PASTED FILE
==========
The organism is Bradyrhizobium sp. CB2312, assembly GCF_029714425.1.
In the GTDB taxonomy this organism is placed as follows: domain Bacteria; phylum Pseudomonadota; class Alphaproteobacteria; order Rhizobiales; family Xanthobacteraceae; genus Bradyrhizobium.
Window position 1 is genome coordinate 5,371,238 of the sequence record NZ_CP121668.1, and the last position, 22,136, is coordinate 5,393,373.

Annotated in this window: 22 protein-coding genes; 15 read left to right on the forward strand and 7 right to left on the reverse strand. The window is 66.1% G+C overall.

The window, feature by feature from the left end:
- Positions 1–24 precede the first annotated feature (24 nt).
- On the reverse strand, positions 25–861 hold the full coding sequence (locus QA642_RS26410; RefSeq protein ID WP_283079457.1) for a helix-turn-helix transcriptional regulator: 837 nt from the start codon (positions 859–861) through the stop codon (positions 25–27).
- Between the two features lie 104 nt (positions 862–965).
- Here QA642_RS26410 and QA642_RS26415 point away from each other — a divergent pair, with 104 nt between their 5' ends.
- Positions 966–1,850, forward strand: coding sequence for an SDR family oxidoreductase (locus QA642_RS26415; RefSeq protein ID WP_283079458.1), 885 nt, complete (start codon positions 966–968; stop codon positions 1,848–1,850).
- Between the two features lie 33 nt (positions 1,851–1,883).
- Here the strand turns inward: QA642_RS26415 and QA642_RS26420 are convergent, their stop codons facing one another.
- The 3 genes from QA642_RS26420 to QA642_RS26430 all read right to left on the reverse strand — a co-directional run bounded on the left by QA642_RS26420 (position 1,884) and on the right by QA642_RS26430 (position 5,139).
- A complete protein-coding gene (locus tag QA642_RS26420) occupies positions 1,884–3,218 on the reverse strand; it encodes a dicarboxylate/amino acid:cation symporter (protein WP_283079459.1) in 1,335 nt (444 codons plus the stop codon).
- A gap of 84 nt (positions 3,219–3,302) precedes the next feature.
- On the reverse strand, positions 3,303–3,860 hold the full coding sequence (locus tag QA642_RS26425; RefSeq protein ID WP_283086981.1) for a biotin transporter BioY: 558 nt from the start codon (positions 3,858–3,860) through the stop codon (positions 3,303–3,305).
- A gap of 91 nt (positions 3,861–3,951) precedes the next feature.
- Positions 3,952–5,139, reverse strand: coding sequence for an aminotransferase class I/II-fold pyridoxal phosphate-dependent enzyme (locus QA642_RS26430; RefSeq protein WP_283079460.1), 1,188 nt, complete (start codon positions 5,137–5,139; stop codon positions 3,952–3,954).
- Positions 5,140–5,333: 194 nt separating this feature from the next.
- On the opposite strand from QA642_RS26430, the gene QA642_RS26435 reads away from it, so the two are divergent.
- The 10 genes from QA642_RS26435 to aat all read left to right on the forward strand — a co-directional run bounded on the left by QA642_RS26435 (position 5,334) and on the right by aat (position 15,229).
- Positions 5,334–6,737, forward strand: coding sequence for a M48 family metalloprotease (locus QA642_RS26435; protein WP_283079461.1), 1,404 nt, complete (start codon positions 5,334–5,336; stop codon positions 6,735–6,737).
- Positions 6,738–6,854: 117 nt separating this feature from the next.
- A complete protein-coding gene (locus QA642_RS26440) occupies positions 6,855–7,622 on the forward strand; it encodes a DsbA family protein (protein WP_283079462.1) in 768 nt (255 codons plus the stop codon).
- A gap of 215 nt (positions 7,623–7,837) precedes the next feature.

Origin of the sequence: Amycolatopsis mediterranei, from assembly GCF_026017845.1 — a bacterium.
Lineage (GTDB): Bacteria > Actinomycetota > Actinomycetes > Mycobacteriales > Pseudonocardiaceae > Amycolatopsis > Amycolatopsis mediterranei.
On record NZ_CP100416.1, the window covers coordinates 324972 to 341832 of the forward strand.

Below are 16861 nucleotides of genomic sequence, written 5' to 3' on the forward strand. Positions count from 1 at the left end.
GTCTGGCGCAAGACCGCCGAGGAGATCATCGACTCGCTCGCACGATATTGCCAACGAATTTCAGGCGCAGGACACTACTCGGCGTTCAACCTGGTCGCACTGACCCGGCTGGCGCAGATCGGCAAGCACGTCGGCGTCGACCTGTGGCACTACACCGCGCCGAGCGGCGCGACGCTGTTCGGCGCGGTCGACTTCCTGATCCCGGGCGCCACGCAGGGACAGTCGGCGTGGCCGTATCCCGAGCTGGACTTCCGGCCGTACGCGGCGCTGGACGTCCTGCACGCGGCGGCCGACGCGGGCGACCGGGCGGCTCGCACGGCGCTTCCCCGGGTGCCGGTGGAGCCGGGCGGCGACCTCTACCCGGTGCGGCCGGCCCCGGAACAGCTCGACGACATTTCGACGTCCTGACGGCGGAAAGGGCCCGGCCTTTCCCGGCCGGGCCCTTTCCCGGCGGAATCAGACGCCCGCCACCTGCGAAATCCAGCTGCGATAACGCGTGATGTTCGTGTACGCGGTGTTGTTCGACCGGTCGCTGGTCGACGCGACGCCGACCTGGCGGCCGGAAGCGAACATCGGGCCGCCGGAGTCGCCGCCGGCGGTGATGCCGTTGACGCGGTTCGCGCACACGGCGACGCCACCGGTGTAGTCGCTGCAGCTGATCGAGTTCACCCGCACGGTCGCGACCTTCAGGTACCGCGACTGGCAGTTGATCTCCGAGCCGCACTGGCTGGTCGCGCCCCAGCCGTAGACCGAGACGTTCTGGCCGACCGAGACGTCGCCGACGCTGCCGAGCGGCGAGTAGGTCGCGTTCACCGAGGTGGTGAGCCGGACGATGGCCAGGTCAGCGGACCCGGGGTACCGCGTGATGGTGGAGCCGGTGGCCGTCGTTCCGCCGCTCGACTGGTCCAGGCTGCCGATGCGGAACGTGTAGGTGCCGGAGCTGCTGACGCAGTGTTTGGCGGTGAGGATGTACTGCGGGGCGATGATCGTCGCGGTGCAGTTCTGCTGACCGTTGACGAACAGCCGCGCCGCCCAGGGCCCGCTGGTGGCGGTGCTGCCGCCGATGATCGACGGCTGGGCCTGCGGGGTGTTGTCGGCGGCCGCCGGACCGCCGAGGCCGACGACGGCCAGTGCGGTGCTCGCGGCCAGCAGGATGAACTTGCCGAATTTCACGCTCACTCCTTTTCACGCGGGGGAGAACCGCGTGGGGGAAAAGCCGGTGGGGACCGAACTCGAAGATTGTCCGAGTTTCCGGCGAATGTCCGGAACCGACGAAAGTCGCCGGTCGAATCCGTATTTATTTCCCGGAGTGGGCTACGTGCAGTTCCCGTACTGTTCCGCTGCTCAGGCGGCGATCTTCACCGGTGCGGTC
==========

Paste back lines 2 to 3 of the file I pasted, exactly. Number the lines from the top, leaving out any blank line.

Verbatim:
In the GTDB taxonomy this organism is placed as follows: domain Bacteria; phylum Pseudomonadota; class Alphaproteobacteria; order Rhizobiales; family Xanthobacteraceae; genus Bradyrhizobium.
Window position 1 is genome coordinate 5,371,238 of the sequence record NZ_CP121668.1, and the last position, 22,136, is coordinate 5,393,373.